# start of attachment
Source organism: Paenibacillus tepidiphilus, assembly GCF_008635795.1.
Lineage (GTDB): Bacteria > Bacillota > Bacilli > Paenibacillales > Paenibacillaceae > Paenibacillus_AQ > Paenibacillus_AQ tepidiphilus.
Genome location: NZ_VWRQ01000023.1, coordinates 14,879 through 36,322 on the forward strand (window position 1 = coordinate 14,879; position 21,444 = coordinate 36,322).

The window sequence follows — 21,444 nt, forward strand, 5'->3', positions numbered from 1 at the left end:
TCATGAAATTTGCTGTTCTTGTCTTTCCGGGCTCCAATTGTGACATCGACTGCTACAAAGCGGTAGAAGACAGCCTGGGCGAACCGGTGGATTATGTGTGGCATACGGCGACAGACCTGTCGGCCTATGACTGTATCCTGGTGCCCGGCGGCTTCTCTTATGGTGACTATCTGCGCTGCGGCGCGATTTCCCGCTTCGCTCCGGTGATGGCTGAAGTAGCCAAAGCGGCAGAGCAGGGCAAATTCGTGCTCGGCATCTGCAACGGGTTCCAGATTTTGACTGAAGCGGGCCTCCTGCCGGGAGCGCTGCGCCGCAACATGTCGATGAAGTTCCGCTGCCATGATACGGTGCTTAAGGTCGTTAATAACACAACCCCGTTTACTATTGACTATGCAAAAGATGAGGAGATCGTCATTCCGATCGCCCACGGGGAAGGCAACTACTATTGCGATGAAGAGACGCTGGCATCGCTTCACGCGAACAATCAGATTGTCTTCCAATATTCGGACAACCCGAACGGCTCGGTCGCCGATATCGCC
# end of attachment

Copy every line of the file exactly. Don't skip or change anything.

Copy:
Source organism: Paenibacillus tepidiphilus, assembly GCF_008635795.1.
Lineage (GTDB): Bacteria > Bacillota > Bacilli > Paenibacillales > Paenibacillaceae > Paenibacillus_AQ > Paenibacillus_AQ tepidiphilus.
Genome location: NZ_VWRQ01000023.1, coordinates 14,879 through 36,322 on the forward strand (window position 1 = coordinate 14,879; position 21,444 = coordinate 36,322).

The window sequence follows — 21,444 nt, forward strand, 5'->3', positions numbered from 1 at the left end:
TCATGAAATTTGCTGTTCTTGTCTTTCCGGGCTCCAATTGTGACATCGACTGCTACAAAGCGGTAGAAGACAGCCTGGGCGAACCGGTGGATTATGTGTGGCATACGGCGACAGACCTGTCGGCCTATGACTGTATCCTGGTGCCCGGCGGCTTCTCTTATGGTGACTATCTGCGCTGCGGCGCGATTTCCCGCTTCGCTCCGGTGATGGCTGAAGTAGCCAAAGCGGCAGAGCAGGGCAAATTCGTGCTCGGCATCTGCAACGGGTTCCAGATTTTGACTGAAGCGGGCCTCCTGCCGGGAGCGCTGCGCCGCAACATGTCGATGAAGTTCCGCTGCCATGATACGGTGCTTAAGGTCGTTAATAACACAACCCCGTTTACTATTGACTATGCAAAAGATGAGGAGATCGTCATTCCGATCGCCCACGGGGAAGGCAACTACTATTGCGATGAAGAGACGCTGGCATCGCTTCACGCGAACAATCAGATTGTCTTCCAATATTCGGACAACCCGAACGGCTCGGTCGCCGATATCGCC